Putin greets KamAZ-Master team - winner of Silk Way RallySport July 22, 15:20
Agreements on East Ghouta zone in Syria signed - Defense MinistryWorld July 22, 14:20
PAK FA offers practically unlimited opportunities to pilot - commanderMilitary & Defense July 22, 11:29
Ukraine's National Broadcasting Board issues fine to Public Radio for 0% Urkainian songsWorld July 22, 5:39
Femen movement activists faces 5 years in jail for trying to frustrate summit meetingWorld July 22, 4:38
Russian Deputy PM dismisses allegations he will arrived in Moldova on warplaneRussian Politics & Diplomacy July 22, 2:46
Russian top diplomat shares his impressions from meeting with US leaderRussian Politics & Diplomacy July 21, 20:31
Lavrov bewildered US special services give no facts of Russia’s meddling in US electionRussian Politics & Diplomacy July 21, 19:46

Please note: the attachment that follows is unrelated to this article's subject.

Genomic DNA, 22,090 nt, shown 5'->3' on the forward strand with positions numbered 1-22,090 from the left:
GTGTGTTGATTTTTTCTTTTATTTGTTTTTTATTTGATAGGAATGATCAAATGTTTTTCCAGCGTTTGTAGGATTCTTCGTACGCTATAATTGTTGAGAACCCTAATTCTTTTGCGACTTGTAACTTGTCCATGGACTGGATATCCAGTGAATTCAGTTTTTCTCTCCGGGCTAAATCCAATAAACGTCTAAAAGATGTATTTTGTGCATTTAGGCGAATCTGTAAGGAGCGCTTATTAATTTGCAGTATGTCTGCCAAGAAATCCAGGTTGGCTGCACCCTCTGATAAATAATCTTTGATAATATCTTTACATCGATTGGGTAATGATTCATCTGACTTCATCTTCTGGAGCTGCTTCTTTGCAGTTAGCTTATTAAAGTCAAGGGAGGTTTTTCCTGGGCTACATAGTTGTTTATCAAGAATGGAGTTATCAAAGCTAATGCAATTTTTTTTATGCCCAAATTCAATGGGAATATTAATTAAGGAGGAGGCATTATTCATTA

Putin says USSR collapse had greatest impact on himSociety & Culture July 21, 18:37
RIGA, April 10 (Itar-Tass) -- Latvia is hastily preparing to enact a bill by the VE-Day celebrations that bans the circulation of Nazi, former Soviet symbols and the symbols of the former Soviet Latvia during public holidays, sport competitions, show programs and other public events. A profile commission of the Latvian Seim has approved the proposed amendments on Wednesday.
Until now the Nazi and the former Soviet symbols had been outlawed during rallies, pickets and marches, but the ban had not applied to holidays, entertainments, commemoration and sport events.
Following incidents during the Waffen SS commemoration events in Latvia on March 16 the Unity Association headed by Latvian Prime Minister Valdis Dombrovskis suggested in the run-up to the VE-Day celebrations imposing a ban on the use of the Soviet and Nazi symbols during all public events.
The bill will go into force after it is approved by the Latvian Seim and after the Latvian president signs the bill into law.
May 9 is not an official holiday in Latvia, but the Russian-speaking population, which account for around 40 percent of the overall population, celebrate Victory Day on May 9.
Every year around 200,000 people gather at the Monument to the Soviet Soldiers in Riga, lay flowers and wreaths to its foundation and congratulate WWII veterans.